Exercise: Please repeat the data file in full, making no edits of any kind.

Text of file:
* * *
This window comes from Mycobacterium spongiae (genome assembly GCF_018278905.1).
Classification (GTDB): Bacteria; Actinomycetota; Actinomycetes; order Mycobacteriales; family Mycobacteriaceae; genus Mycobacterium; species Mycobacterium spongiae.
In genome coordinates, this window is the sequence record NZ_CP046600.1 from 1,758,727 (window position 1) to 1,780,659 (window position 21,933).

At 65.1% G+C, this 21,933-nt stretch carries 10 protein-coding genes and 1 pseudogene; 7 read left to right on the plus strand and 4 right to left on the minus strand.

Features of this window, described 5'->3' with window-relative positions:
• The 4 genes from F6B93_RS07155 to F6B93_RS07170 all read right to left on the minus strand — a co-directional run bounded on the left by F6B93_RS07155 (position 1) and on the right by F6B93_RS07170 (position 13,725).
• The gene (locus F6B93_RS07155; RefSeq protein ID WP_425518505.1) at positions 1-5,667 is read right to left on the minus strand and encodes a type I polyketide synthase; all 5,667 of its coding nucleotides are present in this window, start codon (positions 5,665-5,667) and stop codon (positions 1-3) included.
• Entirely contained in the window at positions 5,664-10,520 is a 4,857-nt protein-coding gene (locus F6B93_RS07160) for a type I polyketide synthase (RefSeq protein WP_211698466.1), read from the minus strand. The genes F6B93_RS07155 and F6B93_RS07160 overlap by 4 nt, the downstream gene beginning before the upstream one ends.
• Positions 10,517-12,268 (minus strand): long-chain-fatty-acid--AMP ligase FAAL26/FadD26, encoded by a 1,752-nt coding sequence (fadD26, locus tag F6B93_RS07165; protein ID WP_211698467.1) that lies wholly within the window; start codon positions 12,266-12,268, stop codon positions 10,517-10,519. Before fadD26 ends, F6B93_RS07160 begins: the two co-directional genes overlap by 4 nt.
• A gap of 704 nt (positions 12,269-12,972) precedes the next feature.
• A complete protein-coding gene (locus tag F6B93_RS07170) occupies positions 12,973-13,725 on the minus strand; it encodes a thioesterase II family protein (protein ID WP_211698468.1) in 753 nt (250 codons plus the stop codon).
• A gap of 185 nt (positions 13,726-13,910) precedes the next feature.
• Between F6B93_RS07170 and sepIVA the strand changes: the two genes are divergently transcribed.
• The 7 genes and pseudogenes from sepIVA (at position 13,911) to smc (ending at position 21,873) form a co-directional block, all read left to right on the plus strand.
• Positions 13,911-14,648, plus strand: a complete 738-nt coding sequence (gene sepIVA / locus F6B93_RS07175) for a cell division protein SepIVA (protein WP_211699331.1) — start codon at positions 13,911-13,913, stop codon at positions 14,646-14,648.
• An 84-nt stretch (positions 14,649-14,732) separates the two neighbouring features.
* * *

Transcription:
This window comes from Mycobacterium spongiae (genome assembly GCF_018278905.1).
Classification (GTDB): Bacteria; Actinomycetota; Actinomycetes; order Mycobacteriales; family Mycobacteriaceae; genus Mycobacterium; species Mycobacterium spongiae.
In genome coordinates, this window is the sequence record NZ_CP046600.1 from 1,758,727 (window position 1) to 1,780,659 (window position 21,933).

At 65.1% G+C, this 21,933-nt stretch carries 10 protein-coding genes and 1 pseudogene; 7 read left to right on the plus strand and 4 right to left on the minus strand.

Features of this window, described 5'->3' with window-relative positions:
• The 4 genes from F6B93_RS07155 to F6B93_RS07170 all read right to left on the minus strand — a co-directional run bounded on the left by F6B93_RS07155 (position 1) and on the right by F6B93_RS07170 (position 13,725).
• The gene (locus F6B93_RS07155; RefSeq protein ID WP_425518505.1) at positions 1-5,667 is read right to left on the minus strand and encodes a type I polyketide synthase; all 5,667 of its coding nucleotides are present in this window, start codon (positions 5,665-5,667) and stop codon (positions 1-3) included.
• Entirely contained in the window at positions 5,664-10,520 is a 4,857-nt protein-coding gene (locus F6B93_RS07160) for a type I polyketide synthase (RefSeq protein WP_211698466.1), read from the minus strand. The genes F6B93_RS07155 and F6B93_RS07160 overlap by 4 nt, the downstream gene beginning before the upstream one ends.
• Positions 10,517-12,268 (minus strand): long-chain-fatty-acid--AMP ligase FAAL26/FadD26, encoded by a 1,752-nt coding sequence (fadD26, locus tag F6B93_RS07165; protein ID WP_211698467.1) that lies wholly within the window; start codon positions 12,266-12,268, stop codon positions 10,517-10,519. Before fadD26 ends, F6B93_RS07160 begins: the two co-directional genes overlap by 4 nt.
• A gap of 704 nt (positions 12,269-12,972) precedes the next feature.
• A complete protein-coding gene (locus tag F6B93_RS07170) occupies positions 12,973-13,725 on the minus strand; it encodes a thioesterase II family protein (protein ID WP_211698468.1) in 753 nt (250 codons plus the stop codon).
• A gap of 185 nt (positions 13,726-13,910) precedes the next feature.
• Between F6B93_RS07170 and sepIVA the strand changes: the two genes are divergently transcribed.
• The 7 genes and pseudogenes from sepIVA (at position 13,911) to smc (ending at position 21,873) form a co-directional block, all read left to right on the plus strand.
• Positions 13,911-14,648, plus strand: a complete 738-nt coding sequence (gene sepIVA / locus F6B93_RS07175) for a cell division protein SepIVA (protein WP_211699331.1) — start codon at positions 13,911-13,913, stop codon at positions 14,646-14,648.
• An 84-nt stretch (positions 14,649-14,732) separates the two neighbouring features.